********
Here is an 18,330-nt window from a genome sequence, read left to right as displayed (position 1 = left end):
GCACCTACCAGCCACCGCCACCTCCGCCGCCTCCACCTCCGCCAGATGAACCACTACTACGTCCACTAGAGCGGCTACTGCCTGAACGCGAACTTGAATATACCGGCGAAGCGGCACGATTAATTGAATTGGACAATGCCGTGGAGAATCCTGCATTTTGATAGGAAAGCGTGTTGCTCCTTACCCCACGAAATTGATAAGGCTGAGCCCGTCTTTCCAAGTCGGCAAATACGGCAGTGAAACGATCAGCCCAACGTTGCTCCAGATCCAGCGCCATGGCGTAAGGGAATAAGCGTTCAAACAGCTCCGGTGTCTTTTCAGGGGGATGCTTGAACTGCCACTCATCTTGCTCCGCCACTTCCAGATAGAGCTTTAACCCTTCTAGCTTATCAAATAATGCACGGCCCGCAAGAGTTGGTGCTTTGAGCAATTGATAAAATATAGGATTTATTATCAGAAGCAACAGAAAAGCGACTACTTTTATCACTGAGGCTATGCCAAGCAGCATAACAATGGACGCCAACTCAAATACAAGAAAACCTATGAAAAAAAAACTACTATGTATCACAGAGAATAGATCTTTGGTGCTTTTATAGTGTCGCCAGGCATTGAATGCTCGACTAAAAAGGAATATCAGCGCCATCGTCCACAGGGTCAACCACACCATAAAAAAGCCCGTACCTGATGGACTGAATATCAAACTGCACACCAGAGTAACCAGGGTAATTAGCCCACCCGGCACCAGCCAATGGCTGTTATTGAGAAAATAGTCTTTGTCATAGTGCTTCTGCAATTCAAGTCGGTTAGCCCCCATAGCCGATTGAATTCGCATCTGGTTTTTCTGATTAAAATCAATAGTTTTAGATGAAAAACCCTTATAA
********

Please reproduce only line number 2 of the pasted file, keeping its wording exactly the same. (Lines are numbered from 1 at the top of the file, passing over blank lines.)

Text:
GCACCTACCAGCCACCGCCACCTCCGCCGCCTCCACCTCCGCCAGATGAACCACTACTACGTCCACTAGAGCGGCTACTGCCTGAACGCGAACTTGAATATACCGGCGAAGCGGCACGATTAATTGAATTGGACAATGCCGTGGAGAATCCTGCATTTTGATAGGAAAGCGTGTTGCTCCTTACCCCACGAAATTGATAAGGCTGAGCCCGTCTTTCCAAGTCGGCAAATACGGCAGTGAAACGATCAGCCCAACGTTGCTCCAGATCCAGCGCCATGGCGTAAGGGAATAAGCGTTCAAACAGCTCCGGTGTCTTTTCAGGGGGATGCTTGAACTGCCACTCATCTTGCTCCGCCACTTCCAGATAGAGCTTTAACCCTTCTAGCTTATCAAATAATGCACGGCCCGCAAGAGTTGGTGCTTTGAGCAATTGATAAAATATAGGATTTATTATCAGAAGCAACAGAAAAGCGACTACTTTTATCACTGAGGCTATGCCAAGCAGCATAACAATGGACGCCAACTCAAATACAAGAAAACCTATGAAAAAAAAACTACTATGTATCACAGAGAATAGATCTTTGGTGCTTTTATAGTGTCGCCAGGCATTGAATGCTCGACTAAAAAGGAATATCAGCGCCATCGTCCACAGGGTCAACCACACCATAAAAAAGCCCGTACCTGATGGACTGAATATCAAACTGCACACCAGAGTAACCAGGGTAATTAGCCCACCCGGCACCAGCCAATGGCTGTTATTGAGAAAATAGTCTTTGTCATAGTGCTTCTGCAATTCAAGTCGGTTAGCCCCCATAGCCGATTGAATTCGCATCTGGTTTTTCTGATTAAAATCAATAGTTTTAGATGAAAAACCCTTATAA